Alphabet soup as Smoltz leaves Atlanta for Boston
By Howard Ulman
BOSTON ó The familiar cap with the “A” on the front no longer fit, so John Smoltz turned to Plan B ó Boston.
After playing all 20 of his major league seasons with the Atlanta Braves, the only pitcher in baseball history with 200 wins and 150 saves is starting over at age 41 with the Red Sox.
“I’m as determined and I’m as focused as I’ve ever been,” Smoltz said Tuesday. “The uniform has changed. The desire won’t change.”
The right-hander who says he’s “doing great” after major shoulder surgery finalized his $5.5 million, one-year agreement, confident he can still contribute and eager to pitch beyond 2009.
“Age,” he said, “is just a number.”
Smoltz was gregarious and well-dressed with a white shirt, gray suit, red power tie ó and dark blue Red Sox cap with a big red “B” on it ó as he said he wasn’t bitter about his departure from the Braves.
“They were taking a different direction and, for the most part, left me with really no options,” Smoltz said.
“Atlanta will always be my home. I’ve raised four children there and built a school. That won’t change.”
But, he said, “we were way apart.”
The Red Sox were much more aggressive in trying to sign Smoltz than the Braves were in wanting to keep him.
He never thought of retiring and other teams did show interest, Smoltz said. But he was especially impressed that Red Sox pitching coach John Farrell, vice president of player personnel Ben Cherington and assistant trainer Mike Reinold traveled to Atlanta in early December to talk with him, watch him pitch and check his physical condition.
Smoltz also was attracted by the chance to play for a contender in front of passionate fans and by the team’s plan to be patient with his recovery. The Red Sox can afford to do that with a strong starting rotation of Josh Beckett, Jon Lester, Daisuke Matsuzaka, Brad Penny and Tim Wakefield. Young starters Clay Buchholz and Michael Bowden also have made significant offseason progress.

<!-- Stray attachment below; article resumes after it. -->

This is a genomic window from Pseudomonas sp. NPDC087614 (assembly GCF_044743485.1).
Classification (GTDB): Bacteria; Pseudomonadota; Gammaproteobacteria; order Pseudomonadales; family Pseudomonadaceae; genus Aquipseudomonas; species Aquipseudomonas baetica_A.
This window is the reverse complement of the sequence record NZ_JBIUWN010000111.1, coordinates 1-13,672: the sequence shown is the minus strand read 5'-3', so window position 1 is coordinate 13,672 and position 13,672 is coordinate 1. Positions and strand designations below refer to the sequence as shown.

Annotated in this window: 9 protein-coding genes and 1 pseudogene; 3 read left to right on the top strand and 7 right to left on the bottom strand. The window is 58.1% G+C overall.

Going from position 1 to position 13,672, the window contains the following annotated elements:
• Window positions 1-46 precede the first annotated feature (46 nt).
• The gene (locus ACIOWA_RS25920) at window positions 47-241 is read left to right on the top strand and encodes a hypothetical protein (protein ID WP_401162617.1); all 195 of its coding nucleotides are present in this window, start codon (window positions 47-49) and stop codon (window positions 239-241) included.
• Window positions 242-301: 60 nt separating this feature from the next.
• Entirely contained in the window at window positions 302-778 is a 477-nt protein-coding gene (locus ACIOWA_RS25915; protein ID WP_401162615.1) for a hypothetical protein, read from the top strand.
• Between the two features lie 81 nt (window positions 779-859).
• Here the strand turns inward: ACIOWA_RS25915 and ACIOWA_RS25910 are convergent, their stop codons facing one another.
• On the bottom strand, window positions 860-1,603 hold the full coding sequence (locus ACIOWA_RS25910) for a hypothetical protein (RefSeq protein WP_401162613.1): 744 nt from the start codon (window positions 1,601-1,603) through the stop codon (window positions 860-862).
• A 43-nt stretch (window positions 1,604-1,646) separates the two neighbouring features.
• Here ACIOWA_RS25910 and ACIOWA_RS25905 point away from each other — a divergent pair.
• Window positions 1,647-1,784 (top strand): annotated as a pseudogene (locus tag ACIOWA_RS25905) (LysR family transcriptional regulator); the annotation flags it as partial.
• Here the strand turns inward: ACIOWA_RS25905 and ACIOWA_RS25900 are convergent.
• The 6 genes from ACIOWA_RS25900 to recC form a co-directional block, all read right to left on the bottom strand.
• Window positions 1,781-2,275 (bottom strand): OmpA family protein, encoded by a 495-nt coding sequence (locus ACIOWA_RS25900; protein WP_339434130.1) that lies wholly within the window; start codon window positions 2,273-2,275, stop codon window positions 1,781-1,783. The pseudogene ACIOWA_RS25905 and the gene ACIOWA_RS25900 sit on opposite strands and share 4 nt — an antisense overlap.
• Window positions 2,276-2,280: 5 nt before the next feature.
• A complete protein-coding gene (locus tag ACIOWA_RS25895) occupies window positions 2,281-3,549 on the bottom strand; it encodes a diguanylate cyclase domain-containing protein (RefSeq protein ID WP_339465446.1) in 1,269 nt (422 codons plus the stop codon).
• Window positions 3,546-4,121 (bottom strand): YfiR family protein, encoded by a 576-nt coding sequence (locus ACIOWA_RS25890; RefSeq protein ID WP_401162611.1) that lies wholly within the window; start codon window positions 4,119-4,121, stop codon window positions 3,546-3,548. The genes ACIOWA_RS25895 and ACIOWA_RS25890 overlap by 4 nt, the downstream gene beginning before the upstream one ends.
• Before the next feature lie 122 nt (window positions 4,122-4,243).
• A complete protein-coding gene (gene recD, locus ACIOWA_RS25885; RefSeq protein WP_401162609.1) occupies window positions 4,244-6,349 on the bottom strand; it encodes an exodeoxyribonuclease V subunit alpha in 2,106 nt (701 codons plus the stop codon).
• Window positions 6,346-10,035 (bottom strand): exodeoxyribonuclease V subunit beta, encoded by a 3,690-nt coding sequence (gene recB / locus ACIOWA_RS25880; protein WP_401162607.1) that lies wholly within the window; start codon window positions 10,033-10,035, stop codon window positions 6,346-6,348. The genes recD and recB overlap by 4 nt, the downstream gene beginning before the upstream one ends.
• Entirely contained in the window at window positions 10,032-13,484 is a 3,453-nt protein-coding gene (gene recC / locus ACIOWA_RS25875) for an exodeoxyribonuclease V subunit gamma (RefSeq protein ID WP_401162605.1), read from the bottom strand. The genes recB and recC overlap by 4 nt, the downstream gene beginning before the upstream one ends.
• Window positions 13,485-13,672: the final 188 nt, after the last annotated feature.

“They’re surrounded by studs, and whatever I can add I’m sure the value will be what I’ve been used to before,” Smoltz said.
He and general manager Theo Epstein said there is no timetable for his return, but when he does play again, the plan is for him to be a starter. Both expressed optimism about his shoulder after he was examined by Reinold in December and team physician Dr. Thomas Gill on Monday when Smoltz passed his physical “with flying colors,” Epstein said.
“Both said this is the best-case scenario for how strong he is right now,” Epstein said. “I don’t know if John would say this, but we feel if we absolutely had to have him in for April, physically he’d be capable to do that but we’re looking at the big picture here.
“I see him starting important games for us late in the season and, hopefully, into October.”
Smoltz is the all-time postseason leader in wins with a 15-4 record and strikeouts with 194. He has a 2.65 ERA in 207 postseason innings and was MVP of the NL championship series in 1992.
In the regular season he is 210-147 with a 3.26 ERA. Last season, he was 3-2 with a 2.57 ERA before going on the disabled list in June.
Smoltz’s ERA has been below 3.50 in each of his last 13 seasons, and it’s been above 4.00 in only two of his 20 seasons. In 202/3 innings at Fenway Park he has a 0.00 ERA.
“I love the fact that I’ve never given up an earned run in this park,” he said. “As long as I can keep that going I think everyone’s going to be happy.”
Smoltz can earn an additional $5 million in bonuses based on time on the active 25-man roster: $125,000 for his first day, $35,000 a day from June 1 through Oct. 3 and $500,000 for Oct. 4, the last scheduled day of the regular season.
Epstein said there was “healthy skepticism” at first about whether Smoltz would want to leave the Braves.
But when the Red Sox contingent saw him throw in Atlanta, “that’s when our interest really peaked,” Epstein said. “John was a lot farther along than we thought and expressed a genuine admiration for the Red Sox and it was mutual, so it progressed from there. ”
Smoltz would be just the eighth player to spend 20 consecutive seasons with one team, then switch to another, according to the Elias Sports Bureau. The others are Hank Aaron, Phil Cavarretta, Ty Cobb, Harmon Killebrew, Willie Mays, Phil Niekro and Warren Spahn. All but Cavarretta are Hall of Famers.
Now Smoltz is starting over in a new league but with a chance to ease his way back with a team that needs him at the end of the season, not the beginning.
“I’ve met a lot of challenges in my life, and I don’t even view this as a hurdle,” he said. “This is an incredible opportunity.”